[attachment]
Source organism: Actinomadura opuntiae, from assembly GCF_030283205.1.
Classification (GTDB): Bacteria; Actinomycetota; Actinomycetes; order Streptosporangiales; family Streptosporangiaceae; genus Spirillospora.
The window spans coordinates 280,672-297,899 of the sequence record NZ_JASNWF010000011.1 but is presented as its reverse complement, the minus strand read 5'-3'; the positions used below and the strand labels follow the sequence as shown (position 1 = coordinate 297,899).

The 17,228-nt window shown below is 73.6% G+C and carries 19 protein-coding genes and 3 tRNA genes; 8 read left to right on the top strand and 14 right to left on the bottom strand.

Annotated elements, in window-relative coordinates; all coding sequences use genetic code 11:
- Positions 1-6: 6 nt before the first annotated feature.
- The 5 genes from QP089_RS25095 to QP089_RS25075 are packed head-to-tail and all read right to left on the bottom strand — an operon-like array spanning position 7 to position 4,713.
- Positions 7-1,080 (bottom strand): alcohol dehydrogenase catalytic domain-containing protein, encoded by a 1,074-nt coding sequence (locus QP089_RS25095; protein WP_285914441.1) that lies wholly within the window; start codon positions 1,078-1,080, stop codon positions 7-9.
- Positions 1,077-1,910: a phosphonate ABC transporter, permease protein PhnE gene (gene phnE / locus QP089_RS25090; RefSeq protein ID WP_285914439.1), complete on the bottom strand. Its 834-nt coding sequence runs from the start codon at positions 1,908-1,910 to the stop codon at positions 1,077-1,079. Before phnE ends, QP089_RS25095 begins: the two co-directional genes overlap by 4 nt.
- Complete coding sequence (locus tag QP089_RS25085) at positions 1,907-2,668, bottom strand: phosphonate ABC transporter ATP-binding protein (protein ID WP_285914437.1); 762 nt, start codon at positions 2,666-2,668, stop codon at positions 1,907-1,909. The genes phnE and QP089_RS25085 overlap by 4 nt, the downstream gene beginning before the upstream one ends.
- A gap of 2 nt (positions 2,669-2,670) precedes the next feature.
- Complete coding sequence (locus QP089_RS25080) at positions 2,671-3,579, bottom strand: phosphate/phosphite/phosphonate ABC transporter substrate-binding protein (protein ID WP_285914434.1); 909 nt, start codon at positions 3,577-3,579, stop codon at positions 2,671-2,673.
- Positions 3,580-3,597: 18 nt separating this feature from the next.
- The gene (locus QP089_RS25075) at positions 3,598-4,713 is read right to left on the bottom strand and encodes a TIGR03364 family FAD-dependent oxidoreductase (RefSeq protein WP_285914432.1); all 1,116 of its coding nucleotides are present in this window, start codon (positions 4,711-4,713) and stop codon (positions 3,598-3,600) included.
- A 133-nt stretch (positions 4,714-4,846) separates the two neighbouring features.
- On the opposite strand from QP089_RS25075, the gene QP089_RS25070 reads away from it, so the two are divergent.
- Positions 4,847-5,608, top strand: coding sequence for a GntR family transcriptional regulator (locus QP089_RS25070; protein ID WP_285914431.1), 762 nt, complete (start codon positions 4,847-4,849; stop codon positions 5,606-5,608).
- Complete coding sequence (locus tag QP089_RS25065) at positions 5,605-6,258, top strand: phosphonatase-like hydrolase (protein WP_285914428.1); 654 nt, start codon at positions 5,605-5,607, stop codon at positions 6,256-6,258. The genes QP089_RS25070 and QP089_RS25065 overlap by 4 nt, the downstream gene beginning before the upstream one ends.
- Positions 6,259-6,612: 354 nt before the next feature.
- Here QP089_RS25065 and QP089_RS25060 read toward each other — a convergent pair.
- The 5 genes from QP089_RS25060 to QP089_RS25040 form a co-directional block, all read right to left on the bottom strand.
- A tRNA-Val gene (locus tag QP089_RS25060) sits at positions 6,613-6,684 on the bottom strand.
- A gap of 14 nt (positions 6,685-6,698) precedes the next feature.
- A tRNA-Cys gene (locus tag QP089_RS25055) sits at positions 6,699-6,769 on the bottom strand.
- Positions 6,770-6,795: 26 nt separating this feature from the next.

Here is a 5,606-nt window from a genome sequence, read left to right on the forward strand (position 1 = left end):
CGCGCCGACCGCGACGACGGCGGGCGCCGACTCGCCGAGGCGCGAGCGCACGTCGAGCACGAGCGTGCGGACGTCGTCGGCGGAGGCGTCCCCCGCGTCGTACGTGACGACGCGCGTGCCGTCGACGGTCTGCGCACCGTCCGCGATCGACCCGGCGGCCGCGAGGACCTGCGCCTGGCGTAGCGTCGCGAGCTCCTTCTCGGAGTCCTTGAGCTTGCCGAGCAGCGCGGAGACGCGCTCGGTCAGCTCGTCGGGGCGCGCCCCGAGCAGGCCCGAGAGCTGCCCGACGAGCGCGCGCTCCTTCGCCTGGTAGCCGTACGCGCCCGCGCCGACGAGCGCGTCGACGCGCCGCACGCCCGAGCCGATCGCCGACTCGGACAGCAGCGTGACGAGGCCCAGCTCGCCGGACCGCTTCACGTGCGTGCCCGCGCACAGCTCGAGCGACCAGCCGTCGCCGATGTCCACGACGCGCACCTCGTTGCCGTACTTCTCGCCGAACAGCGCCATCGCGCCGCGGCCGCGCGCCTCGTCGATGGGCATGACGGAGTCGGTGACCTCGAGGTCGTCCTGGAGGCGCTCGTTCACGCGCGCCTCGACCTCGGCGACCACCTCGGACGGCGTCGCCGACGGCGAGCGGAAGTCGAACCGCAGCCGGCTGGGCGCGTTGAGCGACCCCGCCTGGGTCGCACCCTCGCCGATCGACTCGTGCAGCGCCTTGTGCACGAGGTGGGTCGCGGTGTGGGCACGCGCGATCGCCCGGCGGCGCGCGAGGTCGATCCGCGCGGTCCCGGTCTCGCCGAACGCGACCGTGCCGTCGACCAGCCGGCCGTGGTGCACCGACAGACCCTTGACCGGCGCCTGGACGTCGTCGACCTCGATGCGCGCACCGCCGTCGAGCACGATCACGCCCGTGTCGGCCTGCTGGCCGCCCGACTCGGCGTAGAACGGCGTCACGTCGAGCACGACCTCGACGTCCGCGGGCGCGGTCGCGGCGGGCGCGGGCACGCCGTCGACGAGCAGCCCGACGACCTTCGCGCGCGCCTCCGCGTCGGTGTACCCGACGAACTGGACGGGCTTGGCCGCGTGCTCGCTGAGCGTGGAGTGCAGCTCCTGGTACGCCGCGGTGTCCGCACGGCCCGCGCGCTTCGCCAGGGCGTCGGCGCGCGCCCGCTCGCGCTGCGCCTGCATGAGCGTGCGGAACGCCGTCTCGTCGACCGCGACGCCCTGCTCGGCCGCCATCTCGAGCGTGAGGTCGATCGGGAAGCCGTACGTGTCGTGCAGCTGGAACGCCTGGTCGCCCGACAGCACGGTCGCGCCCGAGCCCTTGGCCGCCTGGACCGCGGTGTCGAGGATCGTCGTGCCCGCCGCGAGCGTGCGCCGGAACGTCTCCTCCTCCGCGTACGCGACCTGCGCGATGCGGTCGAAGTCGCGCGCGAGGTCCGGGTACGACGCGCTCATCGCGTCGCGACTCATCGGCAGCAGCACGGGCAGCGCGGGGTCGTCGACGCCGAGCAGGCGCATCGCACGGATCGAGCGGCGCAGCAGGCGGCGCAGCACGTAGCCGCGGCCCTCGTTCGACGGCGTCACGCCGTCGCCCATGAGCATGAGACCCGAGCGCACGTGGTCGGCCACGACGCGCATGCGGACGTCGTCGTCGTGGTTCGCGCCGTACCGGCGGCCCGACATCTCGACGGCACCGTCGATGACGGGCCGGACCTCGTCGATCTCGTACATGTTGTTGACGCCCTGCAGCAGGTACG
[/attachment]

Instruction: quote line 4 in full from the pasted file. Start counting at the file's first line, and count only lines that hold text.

The 17,228-nt window shown below is 73.6% G+C and carries 19 protein-coding genes and 3 tRNA genes; 8 read left to right on the top strand and 14 right to left on the bottom strand.